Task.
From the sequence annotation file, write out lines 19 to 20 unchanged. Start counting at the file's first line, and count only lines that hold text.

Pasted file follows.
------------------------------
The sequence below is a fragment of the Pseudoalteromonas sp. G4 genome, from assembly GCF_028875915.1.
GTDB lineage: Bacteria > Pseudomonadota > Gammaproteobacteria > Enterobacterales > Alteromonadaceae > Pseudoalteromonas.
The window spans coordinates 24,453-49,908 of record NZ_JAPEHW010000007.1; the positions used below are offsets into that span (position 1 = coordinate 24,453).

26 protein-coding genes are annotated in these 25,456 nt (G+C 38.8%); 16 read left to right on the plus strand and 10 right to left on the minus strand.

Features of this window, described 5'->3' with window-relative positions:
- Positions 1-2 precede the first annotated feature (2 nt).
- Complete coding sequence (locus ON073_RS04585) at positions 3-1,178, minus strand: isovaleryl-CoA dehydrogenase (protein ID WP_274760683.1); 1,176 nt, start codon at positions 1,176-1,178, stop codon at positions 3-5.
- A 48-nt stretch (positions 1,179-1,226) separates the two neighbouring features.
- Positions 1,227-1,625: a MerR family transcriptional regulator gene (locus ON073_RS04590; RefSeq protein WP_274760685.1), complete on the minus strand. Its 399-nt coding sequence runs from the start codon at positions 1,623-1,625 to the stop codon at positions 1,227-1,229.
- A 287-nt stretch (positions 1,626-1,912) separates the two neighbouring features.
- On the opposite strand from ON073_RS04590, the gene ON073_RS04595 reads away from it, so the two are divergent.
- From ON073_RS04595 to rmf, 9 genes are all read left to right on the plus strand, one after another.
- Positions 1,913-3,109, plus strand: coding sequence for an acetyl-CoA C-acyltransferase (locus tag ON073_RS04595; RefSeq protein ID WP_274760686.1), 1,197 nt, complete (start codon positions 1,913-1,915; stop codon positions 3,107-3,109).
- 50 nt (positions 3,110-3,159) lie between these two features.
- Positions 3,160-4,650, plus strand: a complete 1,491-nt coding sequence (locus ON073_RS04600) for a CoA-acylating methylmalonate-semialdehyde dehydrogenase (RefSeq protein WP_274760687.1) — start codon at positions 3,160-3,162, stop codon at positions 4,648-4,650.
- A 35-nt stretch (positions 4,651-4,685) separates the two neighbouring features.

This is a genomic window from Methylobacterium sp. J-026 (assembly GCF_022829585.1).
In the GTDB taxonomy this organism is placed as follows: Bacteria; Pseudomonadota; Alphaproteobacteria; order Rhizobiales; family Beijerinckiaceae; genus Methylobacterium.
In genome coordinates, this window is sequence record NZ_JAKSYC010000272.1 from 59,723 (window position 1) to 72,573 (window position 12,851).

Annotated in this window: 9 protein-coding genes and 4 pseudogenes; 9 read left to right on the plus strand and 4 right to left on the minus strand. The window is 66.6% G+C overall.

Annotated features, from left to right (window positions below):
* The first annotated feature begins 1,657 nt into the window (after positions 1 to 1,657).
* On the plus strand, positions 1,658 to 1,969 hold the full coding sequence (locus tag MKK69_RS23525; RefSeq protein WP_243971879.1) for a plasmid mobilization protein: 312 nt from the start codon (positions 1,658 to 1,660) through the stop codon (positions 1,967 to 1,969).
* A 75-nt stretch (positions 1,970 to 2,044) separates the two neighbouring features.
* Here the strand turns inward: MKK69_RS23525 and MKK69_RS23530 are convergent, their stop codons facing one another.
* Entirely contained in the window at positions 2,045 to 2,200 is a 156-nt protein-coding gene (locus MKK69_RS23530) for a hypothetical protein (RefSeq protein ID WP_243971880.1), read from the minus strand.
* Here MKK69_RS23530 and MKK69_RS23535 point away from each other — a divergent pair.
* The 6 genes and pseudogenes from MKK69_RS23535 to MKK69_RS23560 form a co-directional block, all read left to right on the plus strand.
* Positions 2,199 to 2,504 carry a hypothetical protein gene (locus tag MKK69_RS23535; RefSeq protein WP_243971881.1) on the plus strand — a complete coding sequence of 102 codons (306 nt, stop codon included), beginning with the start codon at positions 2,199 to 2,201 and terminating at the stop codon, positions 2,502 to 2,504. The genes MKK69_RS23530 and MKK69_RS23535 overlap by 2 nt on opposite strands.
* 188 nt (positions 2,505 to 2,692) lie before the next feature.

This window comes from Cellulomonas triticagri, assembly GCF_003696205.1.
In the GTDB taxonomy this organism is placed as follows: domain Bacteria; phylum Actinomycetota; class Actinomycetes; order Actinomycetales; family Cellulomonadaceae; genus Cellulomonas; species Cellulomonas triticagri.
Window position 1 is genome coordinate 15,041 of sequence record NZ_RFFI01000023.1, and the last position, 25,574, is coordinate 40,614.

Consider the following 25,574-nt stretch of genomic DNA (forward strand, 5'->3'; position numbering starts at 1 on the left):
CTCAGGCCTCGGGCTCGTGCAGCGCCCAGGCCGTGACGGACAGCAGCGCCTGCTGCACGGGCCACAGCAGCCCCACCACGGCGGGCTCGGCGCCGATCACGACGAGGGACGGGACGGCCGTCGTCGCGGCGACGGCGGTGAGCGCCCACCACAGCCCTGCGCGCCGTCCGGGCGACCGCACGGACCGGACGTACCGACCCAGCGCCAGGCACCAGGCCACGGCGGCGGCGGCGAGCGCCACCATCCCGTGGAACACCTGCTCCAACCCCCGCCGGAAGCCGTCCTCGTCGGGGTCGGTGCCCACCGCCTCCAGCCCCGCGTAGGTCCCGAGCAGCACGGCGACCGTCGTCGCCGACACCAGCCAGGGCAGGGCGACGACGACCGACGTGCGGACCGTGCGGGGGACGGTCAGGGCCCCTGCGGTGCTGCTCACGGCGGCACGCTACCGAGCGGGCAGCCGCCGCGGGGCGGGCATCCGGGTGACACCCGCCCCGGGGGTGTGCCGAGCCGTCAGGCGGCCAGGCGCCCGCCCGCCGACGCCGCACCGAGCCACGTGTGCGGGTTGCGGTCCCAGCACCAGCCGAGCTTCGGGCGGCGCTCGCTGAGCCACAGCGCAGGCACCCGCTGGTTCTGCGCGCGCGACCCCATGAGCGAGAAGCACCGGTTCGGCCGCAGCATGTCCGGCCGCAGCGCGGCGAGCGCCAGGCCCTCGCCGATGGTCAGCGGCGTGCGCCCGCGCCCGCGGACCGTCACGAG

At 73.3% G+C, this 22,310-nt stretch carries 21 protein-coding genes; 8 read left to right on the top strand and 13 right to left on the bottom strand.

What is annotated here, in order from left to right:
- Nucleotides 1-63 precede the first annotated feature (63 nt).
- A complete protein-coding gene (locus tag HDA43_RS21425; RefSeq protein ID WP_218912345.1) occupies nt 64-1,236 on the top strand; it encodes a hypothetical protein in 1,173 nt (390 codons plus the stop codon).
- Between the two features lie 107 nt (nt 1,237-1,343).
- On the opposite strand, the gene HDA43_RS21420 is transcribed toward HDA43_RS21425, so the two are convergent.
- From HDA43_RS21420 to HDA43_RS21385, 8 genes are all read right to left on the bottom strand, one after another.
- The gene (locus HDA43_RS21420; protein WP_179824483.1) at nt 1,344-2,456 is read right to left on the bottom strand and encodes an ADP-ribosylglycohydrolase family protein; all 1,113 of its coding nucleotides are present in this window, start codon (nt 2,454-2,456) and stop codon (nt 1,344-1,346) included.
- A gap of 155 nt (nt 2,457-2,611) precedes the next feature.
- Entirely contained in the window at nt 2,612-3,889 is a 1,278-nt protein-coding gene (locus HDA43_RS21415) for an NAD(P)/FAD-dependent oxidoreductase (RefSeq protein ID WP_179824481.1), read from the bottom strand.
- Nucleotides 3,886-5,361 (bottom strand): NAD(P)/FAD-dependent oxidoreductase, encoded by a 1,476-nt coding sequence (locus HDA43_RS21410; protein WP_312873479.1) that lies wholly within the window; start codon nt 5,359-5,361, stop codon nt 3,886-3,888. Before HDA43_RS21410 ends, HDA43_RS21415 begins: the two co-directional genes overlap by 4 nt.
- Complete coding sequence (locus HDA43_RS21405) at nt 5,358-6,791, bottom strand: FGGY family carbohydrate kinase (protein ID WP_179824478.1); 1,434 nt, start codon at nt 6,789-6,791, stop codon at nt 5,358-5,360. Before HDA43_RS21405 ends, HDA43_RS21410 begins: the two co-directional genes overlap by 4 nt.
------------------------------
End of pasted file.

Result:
In genome coordinates, this window is sequence record NZ_JAKSYC010000272.1 from 59,723 (window position 1) to 72,573 (window position 12,851).

Annotated in this window: 9 protein-coding genes and 4 pseudogenes; 9 read left to right on the plus strand and 4 right to left on the minus strand. The window is 66.6% G+C overall.